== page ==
How to Update Keys with new values in JavaScript with 3 Methods

In this article, we’ll look at several Update Keys with new value in JavaScript with 3 methods. If you have been dealing with Javascript, there is a possibility that you have run into this use case or a mistake that is quite similar to it: Push is not a method of the object. The variables included in an object are treated as keys by Javascript. You might occasionally need to use Javascript to dynamically alter the values of an object. In any case,

Given that JavaScript is a flexibly typed programming language and supports duck typing, updating keys in JavaScript is relatively easy. It does, however, leave room for errors, and mistakes can lead to problems. To better control and manipulate the variables within the object, keys may also be established within other objects. As we shall subsequently investigate.

So let’s cut to the chase and get to the best JavaScript methods for updating keys with new values:

Method 1: Individual Update Keys

The aforementioned bit of code depicts altering a single key value within an object; but, by just changing the key name within the obj1[“key”] call, you may change whatever value you desire.

The simplest approach to update a key-value combination in JavaScript is by using this method, however, if you need to change a lot of keys in an object, it might not be the best option.

Method 2: Update Keys With In or For Loop

We can iterate through an object in JavaScript by using the for…in a loop, which is an advancement over the previous method.

The identical solution as the one before is demonstrated here, but with the key updating taking place inside the loop:

Even while this approach achieves its objectives, there is a more… JavaScript-like method of operation. A forEach iterator!

Method 3: Update Keys With Object.keys() and forEach()

The object.keys() function may be used to retrieve all of the object’s keys, after which you can use the forEach method to iterate through each key one at a time. You can provide the changes or updated values for each key in the object that will be altered during the iteration.

Here is an example of how this will work.

Object.key()

Method 4: Update Keys With Object.keys() And reduce() Function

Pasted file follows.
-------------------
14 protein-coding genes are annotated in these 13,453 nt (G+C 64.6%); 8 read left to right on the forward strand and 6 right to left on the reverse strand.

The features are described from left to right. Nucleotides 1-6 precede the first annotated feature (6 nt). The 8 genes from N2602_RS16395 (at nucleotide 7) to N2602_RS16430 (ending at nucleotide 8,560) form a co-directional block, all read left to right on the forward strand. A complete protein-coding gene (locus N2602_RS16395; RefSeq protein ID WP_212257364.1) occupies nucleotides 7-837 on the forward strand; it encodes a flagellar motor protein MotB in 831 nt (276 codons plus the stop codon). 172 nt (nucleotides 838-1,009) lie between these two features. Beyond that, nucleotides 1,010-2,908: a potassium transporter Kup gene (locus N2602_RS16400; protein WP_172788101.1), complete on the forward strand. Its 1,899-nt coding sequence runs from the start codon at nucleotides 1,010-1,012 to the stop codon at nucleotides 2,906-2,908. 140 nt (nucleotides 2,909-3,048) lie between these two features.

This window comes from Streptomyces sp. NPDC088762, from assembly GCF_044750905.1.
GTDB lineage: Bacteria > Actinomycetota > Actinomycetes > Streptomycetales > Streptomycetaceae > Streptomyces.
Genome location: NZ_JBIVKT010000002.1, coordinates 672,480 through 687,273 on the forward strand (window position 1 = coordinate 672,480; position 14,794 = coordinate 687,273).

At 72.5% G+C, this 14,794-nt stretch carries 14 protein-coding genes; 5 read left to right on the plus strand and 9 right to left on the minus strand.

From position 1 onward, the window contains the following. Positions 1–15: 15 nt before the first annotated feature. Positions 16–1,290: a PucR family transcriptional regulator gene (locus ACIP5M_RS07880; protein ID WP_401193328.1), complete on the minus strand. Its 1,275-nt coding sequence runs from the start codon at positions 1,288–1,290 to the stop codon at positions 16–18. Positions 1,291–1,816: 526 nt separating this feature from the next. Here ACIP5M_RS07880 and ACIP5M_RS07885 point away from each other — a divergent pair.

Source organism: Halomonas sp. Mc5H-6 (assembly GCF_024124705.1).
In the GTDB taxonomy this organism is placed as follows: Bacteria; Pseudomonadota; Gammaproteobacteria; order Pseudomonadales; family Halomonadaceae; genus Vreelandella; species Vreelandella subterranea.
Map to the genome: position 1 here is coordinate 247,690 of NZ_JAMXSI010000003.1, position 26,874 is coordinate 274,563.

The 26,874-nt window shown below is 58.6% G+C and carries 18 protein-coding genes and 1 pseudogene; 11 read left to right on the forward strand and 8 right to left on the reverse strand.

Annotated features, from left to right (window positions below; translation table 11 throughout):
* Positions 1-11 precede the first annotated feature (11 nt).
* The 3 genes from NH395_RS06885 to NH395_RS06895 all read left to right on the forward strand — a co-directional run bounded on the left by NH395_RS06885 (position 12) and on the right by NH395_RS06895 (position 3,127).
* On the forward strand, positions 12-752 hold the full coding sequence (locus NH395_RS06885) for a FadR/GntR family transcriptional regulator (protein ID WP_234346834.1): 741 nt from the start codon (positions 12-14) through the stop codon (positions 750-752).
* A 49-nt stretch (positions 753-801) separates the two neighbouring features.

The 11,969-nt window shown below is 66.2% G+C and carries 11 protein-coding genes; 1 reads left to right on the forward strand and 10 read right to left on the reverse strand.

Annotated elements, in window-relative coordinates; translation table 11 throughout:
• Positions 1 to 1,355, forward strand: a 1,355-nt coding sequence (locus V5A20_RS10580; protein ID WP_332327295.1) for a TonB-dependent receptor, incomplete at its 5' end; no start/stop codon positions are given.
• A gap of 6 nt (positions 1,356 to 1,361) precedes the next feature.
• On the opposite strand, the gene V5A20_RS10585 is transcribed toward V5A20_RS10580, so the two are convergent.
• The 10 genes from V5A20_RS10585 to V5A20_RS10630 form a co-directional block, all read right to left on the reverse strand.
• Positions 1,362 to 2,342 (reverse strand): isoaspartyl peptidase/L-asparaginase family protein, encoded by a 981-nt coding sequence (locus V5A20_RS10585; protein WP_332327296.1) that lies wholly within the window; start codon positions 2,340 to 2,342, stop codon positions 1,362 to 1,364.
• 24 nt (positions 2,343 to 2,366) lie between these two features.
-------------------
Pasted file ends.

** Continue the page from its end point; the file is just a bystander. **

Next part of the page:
Bringing up the object.keys() method and coupling it with the reduce() function is the last approach we’ll use to alter keys in JavaScript. A  JavaScript feature that’s built-in.

The remainder of the keys will be reduced to a single value using the reduce () function, which will only return the accumulator’s most recent value.

This method differs from the others in that it produces a new object and is immutable.

For each modified value in the accumulator, this method produces a brand-new key-value object rather than overwriting the old one.

This way, as you can see, is a little more difficult, but it makes it simple to copy keys into a new object or to build an action without losing your original object.

Check out this page for further details on the reduce() functions.

Conclusion

Any program meant for production shouldn’t ever crash. The answer, however, does not lie in putting exception handlers everywhere. Catching exceptions is never a better choice than mitigating the potential scenarios triggering the problems.

One such instance is when the keys either absent from the object or not modified by the item’s type. In this article, we looked at a few Javascript techniques that may efficiently carry out checks and lawfully alter the object without crashing the program. You’ll notice that we utilize the if statement to prevent the application from crashing in each of the code samples.

Also Read: Kill A Process in Linux: An Introduction to the kill and pkill Commands

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